By Alex Perdikis
That driver’s license your teenager has is a rite of passage. It means your child is not a baby anymore but moving on into adulthood. And, it brings on a host of new worries. You’re not alone. Parents past and present have gone through the very same thing.
If you plan to buy a new or used car for the teenage driver in your family, you have a whole new set of worries. Choosing a car that’s agreeable to both of you is often a tug of war. Your teen driver’s priorities probably differ a lot from yours. If you do a little soul-searching and a lot of research, you’ll find a car you can agree on. Follow these five tips.
1. Vehicle Size and Type Matters
Your first reaction is probably to find the biggest, heaviest car you can find to keep your child safe. You want a tank, right? Take a deep breath and think. Bigger vehicles do perform better in crash tests. But, they’re more difficult for a new driver to control. They also have more seating for passengers, which is not something you want to encourage at this point. What’s a parent to do?
“Instead of looking at car size, focus on safety features that keep crashes from happening in the first place.”—Alex Perdikis
The latest car safety features include automatic emergency braking, electronic stability control, blind spot and forward collision warnings, automatic obstacle avoidance, and limited acceleration make it easier for teen drivers to avoid accidents.
Whether you buy used or new, choose a car with as many safety features as you can afford.
2. Check the Safety Ratings
Check the National Highway Traffic Safety Administration (NHTSA) website to evaluate how specific vehicles perform in rollover, front and side crash tests. Car manufacturers also provide safety ratings on each model based on safety tests.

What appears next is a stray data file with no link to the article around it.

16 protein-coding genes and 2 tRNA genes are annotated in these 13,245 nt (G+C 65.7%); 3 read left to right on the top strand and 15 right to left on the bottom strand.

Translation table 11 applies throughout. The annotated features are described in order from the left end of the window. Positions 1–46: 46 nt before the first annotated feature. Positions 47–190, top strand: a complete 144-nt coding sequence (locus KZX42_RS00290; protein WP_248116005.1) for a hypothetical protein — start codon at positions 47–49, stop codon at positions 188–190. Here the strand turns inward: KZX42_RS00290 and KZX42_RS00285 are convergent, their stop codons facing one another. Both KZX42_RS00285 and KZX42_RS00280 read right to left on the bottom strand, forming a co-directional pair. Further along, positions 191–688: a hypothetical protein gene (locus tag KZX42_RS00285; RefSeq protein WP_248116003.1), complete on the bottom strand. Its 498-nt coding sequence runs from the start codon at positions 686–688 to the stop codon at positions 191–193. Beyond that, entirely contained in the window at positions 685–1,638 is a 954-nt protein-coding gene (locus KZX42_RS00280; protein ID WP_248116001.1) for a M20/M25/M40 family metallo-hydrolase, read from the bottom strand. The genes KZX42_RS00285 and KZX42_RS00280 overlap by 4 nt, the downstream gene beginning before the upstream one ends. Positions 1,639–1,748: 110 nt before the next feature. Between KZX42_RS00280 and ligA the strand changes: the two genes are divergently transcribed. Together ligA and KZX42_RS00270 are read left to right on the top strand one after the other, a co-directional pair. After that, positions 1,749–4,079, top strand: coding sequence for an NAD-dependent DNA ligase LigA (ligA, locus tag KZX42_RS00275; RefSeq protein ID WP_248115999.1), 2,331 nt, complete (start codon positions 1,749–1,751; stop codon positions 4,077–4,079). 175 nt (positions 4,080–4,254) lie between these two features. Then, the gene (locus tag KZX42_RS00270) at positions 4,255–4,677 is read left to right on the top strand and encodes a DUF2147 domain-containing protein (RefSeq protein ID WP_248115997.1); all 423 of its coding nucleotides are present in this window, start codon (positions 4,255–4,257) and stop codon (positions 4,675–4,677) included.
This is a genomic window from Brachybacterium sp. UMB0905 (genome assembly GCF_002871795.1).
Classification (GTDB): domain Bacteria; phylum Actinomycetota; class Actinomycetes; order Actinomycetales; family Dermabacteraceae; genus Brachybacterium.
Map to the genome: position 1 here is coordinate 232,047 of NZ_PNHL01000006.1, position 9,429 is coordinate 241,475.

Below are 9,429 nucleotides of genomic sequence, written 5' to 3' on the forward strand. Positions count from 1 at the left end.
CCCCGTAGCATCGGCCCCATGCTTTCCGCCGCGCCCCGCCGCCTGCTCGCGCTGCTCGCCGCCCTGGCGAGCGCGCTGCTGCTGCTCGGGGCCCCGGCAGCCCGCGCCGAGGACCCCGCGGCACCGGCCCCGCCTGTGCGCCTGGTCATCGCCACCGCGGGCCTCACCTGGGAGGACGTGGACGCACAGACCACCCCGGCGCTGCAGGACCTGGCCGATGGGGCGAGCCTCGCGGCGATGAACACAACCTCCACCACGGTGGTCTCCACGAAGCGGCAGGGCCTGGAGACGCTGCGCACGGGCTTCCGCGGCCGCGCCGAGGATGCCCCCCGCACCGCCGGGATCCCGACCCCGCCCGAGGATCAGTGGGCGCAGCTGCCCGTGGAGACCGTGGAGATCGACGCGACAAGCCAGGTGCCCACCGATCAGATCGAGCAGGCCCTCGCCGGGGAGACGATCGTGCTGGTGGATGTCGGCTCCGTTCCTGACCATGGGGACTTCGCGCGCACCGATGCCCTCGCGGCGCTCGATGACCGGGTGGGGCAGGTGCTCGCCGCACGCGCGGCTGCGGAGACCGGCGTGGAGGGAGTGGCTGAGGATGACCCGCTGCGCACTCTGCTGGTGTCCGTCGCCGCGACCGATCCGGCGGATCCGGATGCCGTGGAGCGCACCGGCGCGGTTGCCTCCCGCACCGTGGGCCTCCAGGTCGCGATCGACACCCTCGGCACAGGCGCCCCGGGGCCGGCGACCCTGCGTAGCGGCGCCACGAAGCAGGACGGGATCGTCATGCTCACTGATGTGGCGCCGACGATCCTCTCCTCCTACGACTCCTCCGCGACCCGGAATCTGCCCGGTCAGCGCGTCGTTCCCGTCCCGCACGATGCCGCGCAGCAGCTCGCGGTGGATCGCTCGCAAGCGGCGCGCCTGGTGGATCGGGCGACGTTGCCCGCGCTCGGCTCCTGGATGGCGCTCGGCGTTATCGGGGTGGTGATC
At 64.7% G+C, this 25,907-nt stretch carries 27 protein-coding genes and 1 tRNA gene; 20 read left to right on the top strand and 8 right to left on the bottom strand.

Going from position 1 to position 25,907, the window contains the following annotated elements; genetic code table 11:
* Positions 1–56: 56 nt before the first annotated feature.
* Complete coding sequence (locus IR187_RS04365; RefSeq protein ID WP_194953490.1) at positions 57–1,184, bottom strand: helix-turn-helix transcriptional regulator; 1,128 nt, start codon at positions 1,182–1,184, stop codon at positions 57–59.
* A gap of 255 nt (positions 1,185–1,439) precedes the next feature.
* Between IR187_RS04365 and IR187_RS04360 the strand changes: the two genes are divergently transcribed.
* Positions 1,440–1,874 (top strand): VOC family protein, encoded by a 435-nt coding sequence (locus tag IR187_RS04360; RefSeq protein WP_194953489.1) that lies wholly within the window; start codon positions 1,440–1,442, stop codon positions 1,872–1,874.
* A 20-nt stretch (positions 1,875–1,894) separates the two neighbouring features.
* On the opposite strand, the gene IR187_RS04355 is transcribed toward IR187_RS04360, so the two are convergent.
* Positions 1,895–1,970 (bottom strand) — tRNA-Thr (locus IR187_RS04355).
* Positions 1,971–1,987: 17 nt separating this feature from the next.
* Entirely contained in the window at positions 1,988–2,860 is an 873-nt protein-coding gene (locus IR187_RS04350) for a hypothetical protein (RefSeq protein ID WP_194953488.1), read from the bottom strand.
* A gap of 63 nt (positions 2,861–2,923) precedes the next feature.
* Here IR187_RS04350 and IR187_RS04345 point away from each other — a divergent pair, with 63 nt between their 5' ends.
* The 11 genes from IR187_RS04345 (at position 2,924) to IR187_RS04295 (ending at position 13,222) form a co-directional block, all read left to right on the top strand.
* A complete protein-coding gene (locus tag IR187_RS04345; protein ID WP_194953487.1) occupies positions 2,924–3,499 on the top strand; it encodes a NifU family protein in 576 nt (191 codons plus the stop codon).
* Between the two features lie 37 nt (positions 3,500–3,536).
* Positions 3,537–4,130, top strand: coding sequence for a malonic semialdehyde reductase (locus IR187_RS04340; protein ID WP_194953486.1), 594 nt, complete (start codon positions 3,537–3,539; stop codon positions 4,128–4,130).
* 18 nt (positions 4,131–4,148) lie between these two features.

3. Avoid Sports Cars
Your teenager really wants one, but this is where you have to be a parent. To a young driver, fast accelerations and streamlined designs are irresistible. You may get the “look” or silent treatment, but stand your ground on this one.
4. Budget in Maintenance Costs
Some cars cost more to maintain than others. Luxury and large cars use more fuel and most likely cost more to repair. Factor in the gas mileage and fuel costs, as well as the ease and cost of replacing parts when necessary.
Don’t forget to talk to your insurance agent. Your agent can give you insurance cost estimates for different car models, which can steer you toward the right choice.
5. Connectivity, Please
Connectivity might not be first on your list, but it’s at the top of your teenager’s. Connecting is a way of life for young drivers. But, did you know that connectivity gives you an advantage as well?
Safety apps can make your teen a safer driver. Voice assistants encourage drivers to keep their phones in their pockets. You can also install parental programs that alert you if your child speeds or heads off-route.
Think about it ─ maybe connectivity should move higher up on your list, too.
Alex Perdikis, Koons of Silver Spring general manager and owner, lives in Chevy Chase with his wife and daughters.